Simrad NSS series, touch sensible?
Say hello to Simrad’s new NSS Sport series of multifunction displays — the NSS7, NSS8, and NSS12 — which are making their global debut today. They seem to have all the capabilities of the NSE series (which they can network with) plus a built-in GPS and, in the case of 7- and 8-inch sizes, a built-in Broadband fishfinder as well, along with quite competitive price tags (suggested retail prices of $1,895, $2,845 and $3,995 respectively). But the key feature is an LED backlit touch screen that is nearly as bright (1200 nits) as the NSE’s (1500), and which Simrad has used to create a combination knob, button, and touch interface it’s calling “Touch Sensible”…
The combination of touch screen and dedicated controls was arguably invented by Simrad sibling Northstar in the 8000i series, but since that product never took off, most people associate the concept with Raymarine’s “hybridTouch”, which I first tried in late 2009. I’ve been testing that E-140 Wide ever since, and though I’m still waiting for a software update to make minor improvements, there’s no doubt in my mind that a combination interface makes a lot of sense. Some things you want to do on an MFD are easier and quicker via touch, while others are better done by knob or button, simple as that. I haven’t yet had my hands on Simrad’s combo interface, or even seen it in the flesh, but I sure am excited that all that will happen later today here in Palma, Spain. My sense — based on lots of time with an NSE and images like this NSS7 home screen below –is that “Touch Sensible” will be a winner…
Besides the sexy icons, I also notice that Simrad has kept the dedicated controls to six buttons and the knob, and I suspect that will help with another positive aspect of touch interfaces: They don’t seem to intimidate new users. Of course they’re still not as clean as Garmin’s 5- and 7000 MFDs, and they also don’t have the space-saving advantage of a really minimal casing size, especially in the 12-inch size seen below…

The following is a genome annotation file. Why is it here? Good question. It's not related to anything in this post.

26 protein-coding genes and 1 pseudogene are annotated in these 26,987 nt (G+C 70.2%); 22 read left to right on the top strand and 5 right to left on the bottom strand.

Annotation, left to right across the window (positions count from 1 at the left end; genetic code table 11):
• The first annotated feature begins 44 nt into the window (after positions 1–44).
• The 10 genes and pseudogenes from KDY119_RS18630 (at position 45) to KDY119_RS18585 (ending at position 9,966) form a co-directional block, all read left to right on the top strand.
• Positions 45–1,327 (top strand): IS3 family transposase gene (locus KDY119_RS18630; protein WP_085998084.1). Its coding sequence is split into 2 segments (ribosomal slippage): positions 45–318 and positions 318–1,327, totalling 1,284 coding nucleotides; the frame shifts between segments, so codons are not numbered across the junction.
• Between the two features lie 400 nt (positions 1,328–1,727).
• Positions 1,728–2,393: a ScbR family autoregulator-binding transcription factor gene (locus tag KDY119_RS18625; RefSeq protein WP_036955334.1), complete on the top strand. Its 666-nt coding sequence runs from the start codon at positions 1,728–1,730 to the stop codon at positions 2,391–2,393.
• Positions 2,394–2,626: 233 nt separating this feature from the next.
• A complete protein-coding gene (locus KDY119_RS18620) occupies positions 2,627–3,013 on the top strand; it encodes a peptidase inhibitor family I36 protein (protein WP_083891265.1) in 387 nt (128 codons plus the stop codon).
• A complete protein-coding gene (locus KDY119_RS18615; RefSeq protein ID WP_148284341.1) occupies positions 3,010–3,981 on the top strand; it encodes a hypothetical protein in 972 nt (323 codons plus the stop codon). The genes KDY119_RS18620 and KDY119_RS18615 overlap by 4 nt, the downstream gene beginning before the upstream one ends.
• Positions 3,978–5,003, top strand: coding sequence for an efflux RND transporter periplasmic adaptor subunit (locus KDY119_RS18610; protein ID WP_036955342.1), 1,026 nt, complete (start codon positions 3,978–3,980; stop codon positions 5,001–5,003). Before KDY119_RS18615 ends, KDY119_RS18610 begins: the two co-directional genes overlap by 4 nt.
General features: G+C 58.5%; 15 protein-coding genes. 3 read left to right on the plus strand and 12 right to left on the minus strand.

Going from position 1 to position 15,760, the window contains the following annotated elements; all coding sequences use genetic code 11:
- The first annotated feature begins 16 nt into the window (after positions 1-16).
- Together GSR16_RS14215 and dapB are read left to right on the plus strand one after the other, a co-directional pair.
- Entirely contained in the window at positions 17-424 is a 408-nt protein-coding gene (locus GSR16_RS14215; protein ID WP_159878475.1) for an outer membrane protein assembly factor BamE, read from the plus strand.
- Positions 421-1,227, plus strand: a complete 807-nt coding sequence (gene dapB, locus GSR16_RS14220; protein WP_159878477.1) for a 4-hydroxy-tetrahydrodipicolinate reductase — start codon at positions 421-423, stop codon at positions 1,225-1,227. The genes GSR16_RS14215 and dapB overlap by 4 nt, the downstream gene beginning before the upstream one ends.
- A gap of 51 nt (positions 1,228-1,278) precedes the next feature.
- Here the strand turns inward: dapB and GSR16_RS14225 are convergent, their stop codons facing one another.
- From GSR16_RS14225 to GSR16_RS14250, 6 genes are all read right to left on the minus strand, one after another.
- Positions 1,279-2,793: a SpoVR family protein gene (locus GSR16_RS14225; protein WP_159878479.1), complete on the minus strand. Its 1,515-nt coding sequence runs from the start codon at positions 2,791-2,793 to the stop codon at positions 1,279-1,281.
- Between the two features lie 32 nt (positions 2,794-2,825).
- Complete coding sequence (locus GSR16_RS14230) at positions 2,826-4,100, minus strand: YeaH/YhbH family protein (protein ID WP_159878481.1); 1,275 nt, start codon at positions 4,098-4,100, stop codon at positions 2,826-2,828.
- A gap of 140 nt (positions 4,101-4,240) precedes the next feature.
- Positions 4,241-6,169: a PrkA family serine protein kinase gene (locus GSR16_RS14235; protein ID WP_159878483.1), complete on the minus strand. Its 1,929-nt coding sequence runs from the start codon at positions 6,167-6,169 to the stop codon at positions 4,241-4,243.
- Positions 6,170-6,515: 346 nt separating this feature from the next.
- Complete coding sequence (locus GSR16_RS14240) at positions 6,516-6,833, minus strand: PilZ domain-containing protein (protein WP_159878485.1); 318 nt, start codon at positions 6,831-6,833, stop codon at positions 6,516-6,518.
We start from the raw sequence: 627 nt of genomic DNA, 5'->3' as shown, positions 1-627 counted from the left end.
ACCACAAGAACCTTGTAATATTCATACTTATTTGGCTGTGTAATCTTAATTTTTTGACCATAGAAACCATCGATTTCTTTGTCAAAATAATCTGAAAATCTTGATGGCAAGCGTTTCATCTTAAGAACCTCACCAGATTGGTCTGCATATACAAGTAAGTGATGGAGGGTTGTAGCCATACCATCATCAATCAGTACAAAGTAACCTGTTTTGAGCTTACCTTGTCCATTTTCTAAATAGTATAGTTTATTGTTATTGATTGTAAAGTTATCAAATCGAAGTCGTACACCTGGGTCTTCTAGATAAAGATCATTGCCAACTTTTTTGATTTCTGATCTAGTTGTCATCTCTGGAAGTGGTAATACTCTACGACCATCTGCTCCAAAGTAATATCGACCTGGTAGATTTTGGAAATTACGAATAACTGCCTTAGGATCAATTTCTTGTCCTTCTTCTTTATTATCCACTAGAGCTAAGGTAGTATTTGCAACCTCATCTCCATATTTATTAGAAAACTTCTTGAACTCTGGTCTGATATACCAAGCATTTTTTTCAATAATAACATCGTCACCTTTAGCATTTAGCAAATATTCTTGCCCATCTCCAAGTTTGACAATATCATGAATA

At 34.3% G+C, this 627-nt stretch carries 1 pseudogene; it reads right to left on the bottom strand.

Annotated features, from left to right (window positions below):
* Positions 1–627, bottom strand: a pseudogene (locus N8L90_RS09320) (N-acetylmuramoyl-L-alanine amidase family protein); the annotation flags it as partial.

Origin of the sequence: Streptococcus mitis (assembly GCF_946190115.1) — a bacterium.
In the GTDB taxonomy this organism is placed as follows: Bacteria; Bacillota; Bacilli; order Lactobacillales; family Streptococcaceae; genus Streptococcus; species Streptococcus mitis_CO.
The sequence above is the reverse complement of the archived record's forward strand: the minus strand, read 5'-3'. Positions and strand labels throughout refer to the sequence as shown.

But notice on those Broadband Sonar and StructureScan windows how many ways you can use the knob to quickly adjust settings, without a big and somewhat awkward on-screen slider. (Notice too how different sonar and StructureScan imagery is, especially when you drive dead perfectly stern to stem over a wreck.) Which is not is not to say that Garmin, which certainly pioneered marine touch screens, necessarily needs to add some knobs and/or buttons. Remember that you can network a Garmin MFD with buttons right alongside a pure touch model, and that Garmin also offers a wireless remote and mouse that extend pure touch nicely.
Simrad’s new NSS series will also network with all button and knob models, including the NSO blackbox series, which is illustrated in the final image. And a great thing about the two days of demos about to commence is that they’ve rigged some ten different boats with a wide variety of systems. The interface devil is largely in the details, and it seems like I’ll get to see NSS in several settings. Reports to come, of course, and don’t be overly jealous of my job today; one breakfast quip was “The rain in Spain stays mainly on the plain, but sometimes falls on Majorca” 😉
New Raymarine a-Series, all touch and highly connected
July 16, 2012
Garmin 5000 series for real, and here comes Faria
February 14, 2007
November 2, 2007
Lowrance HDS Gen2 TOUCH, StructureScan included!
October 1, 2012